Cooperation with U.S.

Azerbaijani Navy personnel during a military parade in Baku.

In 2006, the U.S. Government donated three motorboats to the Azerbaijani Navy. There is also an agreement to provide U.S. support to refurbish Azerbaijani warships in the Caspian Sea.

On May 19, 2006, the Azerbaijani and Turkish Navy held a joint military exercise on safeguarding the security of oil and gas pipelines in Baku. The training session was observed by Azerbaijan Navy commander Shahin Sultanov and Turkish Armed Forces attaché Seyhan Ceyhan. The activities aimed to ensure the safety of the Baku-Tbilisi-Ceyhan pipeline (BTC), the main export pipeline to take Caspian oil to Turkey and further on to world markets, as well as on expanding cooperation between the two countries’ military. The exercises started with the clearance of mines on the seabed. This was followed by rendering harmless the traps planted in the area by symbolic terrorists. The training concluded with the practice of maritime and air operations.[8]

In 2007, an agreement between the Azerbaijani Navy and a U.S. military company was concluded, which stated that a part of the Azerbaijani Navy would be equipped with advanced laser marksmanship devices/systems. U.S. company specialists were also due to give training for the use of this new equipment.[9]

Caspian Guard Initiative

Vice Admiral Kevin Cosgriff, commander, U.S. Naval Forces Central Command, meets with Vice Admiral Shahin Sultanov in Baku, Azerbaijan

The Caspian Guard Initiative is a framework program designed to coordinate activities in Azerbaijan and Kazakhstan with those of U.S. Central Command and other U.S government agencies to enhance Caspian security. The initiative assists the two countries in improving their ability to prevent and, if needed, respond to terrorism, nuclear proliferation, drug and human trafficking, and other transnational threats in the Caspian region. EUCOM is responsible for operations in Azerbaijan.[10]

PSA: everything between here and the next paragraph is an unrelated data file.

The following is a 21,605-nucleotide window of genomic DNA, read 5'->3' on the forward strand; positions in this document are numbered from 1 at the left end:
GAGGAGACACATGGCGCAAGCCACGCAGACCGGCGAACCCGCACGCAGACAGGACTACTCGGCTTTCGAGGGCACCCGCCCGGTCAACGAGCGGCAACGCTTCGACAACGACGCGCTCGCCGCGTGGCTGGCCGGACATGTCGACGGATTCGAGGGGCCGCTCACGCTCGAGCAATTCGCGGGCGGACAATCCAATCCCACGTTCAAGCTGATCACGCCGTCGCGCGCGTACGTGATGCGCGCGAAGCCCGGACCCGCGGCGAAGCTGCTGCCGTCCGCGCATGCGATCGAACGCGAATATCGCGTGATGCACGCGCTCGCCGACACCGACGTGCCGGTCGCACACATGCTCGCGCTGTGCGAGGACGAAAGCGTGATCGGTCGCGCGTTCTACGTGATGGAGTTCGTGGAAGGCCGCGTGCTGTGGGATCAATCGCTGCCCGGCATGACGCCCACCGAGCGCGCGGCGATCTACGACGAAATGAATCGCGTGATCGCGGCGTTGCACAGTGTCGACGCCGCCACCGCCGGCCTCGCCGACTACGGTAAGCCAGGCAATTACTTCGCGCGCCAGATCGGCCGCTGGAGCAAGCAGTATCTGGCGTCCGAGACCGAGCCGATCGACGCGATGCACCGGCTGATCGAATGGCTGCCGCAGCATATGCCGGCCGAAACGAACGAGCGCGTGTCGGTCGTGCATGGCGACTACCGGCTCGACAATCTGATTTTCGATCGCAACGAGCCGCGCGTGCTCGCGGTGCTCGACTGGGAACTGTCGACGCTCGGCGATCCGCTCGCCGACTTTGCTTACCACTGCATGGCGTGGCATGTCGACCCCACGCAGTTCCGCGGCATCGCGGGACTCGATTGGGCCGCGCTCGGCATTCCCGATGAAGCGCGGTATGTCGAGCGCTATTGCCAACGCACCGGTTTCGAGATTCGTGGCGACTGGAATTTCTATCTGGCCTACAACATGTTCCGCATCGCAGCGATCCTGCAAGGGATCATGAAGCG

See also


  1. 1.0 1.1 Jane's Fighting Ships, 2001-2002 edition, p.35
  2. "Azərbaycan hərbi dəniz qüvvələrinin yaranma günüdür". Lider TV. 2010-08-05. Retrieved 2011-01-06. Unknown parameter |trans_title= ignored (help)<templatestyles src="Module:Citation/CS1/styles.css"></templatestyles>
  3. Rashad Suleymanov. "Azərbaycan Hərbi Dəniz Qüvvələrinin komandanı Pakistan Silahlı Qüvvələri Qərargah Rəisləri Birləşmiş Komitəsinin sədri ilə görüşüb". Azeri Press Agency. Retrieved 2011-01-06. Unknown parameter |trans_title= ignored (help)<templatestyles src="Module:Citation/CS1/styles.css"></templatestyles>
  4. "Yandunts". Retrieved 14 December 2014.<templatestyles src="Module:Citation/CS1/styles.css"></templatestyles>
  5. Donna Mills, Navy Special Ops Demos Training in Azerbaijan, American Forces Press Service, June 10, 2004
  6. Richard Giragosian
  7. ISN Editors. "Profile: Blackwater Worldwide". International Relations And Security Network. Retrieved 14 December 2014.<templatestyles src="Module:Citation/CS1/styles.css"></templatestyles>
  8. "AssA-Irada news agency". Archived from the original on 1 June 2006. Retrieved 8 October 2015.<templatestyles src="Module:Citation/CS1/styles.css"></templatestyles>
  9. "Azerbaijan Navy to be equipped with laser devices". 2007-05-04. Retrieved 2011-01-11.<templatestyles src="Module:Citation/CS1/styles.css"></templatestyles>
  10. "DefenseLINK News: European Command Transforming to Accommodate New Challenges". Archived from the original on 7 April 2006. Retrieved 14 December 2014.<templatestyles src="Module:Citation/CS1/styles.css"></templatestyles>